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I often see pictures like this in physics, this one for Silicon band structure.

enter image description here

(source, NB: it's the German page for Silicon).

There you see the plot of the energy in terms of the momentum $k$. Now, the problem is that we generally assume that we have periodic boundary conditions in a crystal, which means that $k$ is a discrete quantity.

On the other hand, in these drawings we always seem to have continuous values of $k$.

Now, either this is due to some problems in resolving the discreteness of $k$ in these plots or the theoretical idea of periodic boundary conditions is wrong.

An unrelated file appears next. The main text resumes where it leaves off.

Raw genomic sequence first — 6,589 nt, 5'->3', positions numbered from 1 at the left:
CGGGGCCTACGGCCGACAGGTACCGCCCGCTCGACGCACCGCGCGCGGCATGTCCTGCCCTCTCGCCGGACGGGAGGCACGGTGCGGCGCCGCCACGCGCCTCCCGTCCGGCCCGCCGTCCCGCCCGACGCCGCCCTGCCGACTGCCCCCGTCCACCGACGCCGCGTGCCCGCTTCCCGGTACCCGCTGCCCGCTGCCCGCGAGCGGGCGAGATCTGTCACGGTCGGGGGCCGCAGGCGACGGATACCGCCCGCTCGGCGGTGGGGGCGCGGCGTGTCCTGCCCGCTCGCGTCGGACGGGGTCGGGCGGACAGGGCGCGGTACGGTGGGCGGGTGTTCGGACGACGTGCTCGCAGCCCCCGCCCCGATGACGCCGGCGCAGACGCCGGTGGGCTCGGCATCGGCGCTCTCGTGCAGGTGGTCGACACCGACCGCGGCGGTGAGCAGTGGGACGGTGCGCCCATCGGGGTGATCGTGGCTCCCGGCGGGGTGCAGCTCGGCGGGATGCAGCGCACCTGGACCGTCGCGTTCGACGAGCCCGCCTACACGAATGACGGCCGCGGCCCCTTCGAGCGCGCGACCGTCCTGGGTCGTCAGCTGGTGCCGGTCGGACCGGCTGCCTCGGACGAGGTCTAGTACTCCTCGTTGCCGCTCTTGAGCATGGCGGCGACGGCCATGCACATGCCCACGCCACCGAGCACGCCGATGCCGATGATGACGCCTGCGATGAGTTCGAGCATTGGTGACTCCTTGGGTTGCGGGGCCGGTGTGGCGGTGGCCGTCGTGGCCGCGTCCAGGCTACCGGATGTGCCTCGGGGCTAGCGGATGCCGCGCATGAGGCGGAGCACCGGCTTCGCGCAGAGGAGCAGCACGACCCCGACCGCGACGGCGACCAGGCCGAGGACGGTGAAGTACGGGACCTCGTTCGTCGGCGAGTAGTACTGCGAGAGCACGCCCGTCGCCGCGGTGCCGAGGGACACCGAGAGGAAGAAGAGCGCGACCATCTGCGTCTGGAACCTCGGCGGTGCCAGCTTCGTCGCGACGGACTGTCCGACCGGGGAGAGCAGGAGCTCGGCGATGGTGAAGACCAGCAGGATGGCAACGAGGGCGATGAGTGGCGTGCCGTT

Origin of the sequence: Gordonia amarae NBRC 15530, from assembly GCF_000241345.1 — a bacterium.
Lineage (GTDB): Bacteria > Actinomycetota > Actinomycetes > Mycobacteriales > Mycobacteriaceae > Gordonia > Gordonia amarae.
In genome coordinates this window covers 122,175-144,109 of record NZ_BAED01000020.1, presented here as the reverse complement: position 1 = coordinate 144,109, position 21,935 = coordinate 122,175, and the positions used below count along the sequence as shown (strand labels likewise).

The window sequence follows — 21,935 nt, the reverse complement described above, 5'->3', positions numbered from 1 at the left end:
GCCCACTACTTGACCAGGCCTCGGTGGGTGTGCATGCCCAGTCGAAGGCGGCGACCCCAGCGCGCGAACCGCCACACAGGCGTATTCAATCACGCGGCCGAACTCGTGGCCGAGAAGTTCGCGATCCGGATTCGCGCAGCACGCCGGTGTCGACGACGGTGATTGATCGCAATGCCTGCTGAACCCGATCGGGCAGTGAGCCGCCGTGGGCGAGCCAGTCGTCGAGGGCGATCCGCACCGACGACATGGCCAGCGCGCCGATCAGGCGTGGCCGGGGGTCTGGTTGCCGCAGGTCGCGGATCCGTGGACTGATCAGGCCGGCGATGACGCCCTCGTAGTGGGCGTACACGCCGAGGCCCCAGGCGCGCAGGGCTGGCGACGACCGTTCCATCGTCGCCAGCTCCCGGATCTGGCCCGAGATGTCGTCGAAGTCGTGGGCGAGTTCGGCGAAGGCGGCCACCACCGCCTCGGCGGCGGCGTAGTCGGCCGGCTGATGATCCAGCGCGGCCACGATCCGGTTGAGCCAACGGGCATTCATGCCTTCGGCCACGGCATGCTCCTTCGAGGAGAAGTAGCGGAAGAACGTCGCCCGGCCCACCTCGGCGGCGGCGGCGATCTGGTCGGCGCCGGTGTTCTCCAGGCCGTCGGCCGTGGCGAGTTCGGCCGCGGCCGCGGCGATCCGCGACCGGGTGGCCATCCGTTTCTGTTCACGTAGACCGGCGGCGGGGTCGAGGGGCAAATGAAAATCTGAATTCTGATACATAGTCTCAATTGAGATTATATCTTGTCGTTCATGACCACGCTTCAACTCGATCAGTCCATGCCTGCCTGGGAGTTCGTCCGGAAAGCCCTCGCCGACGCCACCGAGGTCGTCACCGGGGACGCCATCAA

Could anybody comment on this issue?

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The bigger the crystal is, the closer-together those discrete values of k are. A real crystal might be 1cm long, or 100 million atoms. Then there would be 100 million little dots between the vertical bars on your figure. Those dots would be equally spaced with respect to the horizontal axis. It's too many dots to see, they blend together to look just like a series of continuous smooth curves. So that's how people draw it. :-D

The values of k are discrete regardless of the boundary conditions (periodic vs realistic).

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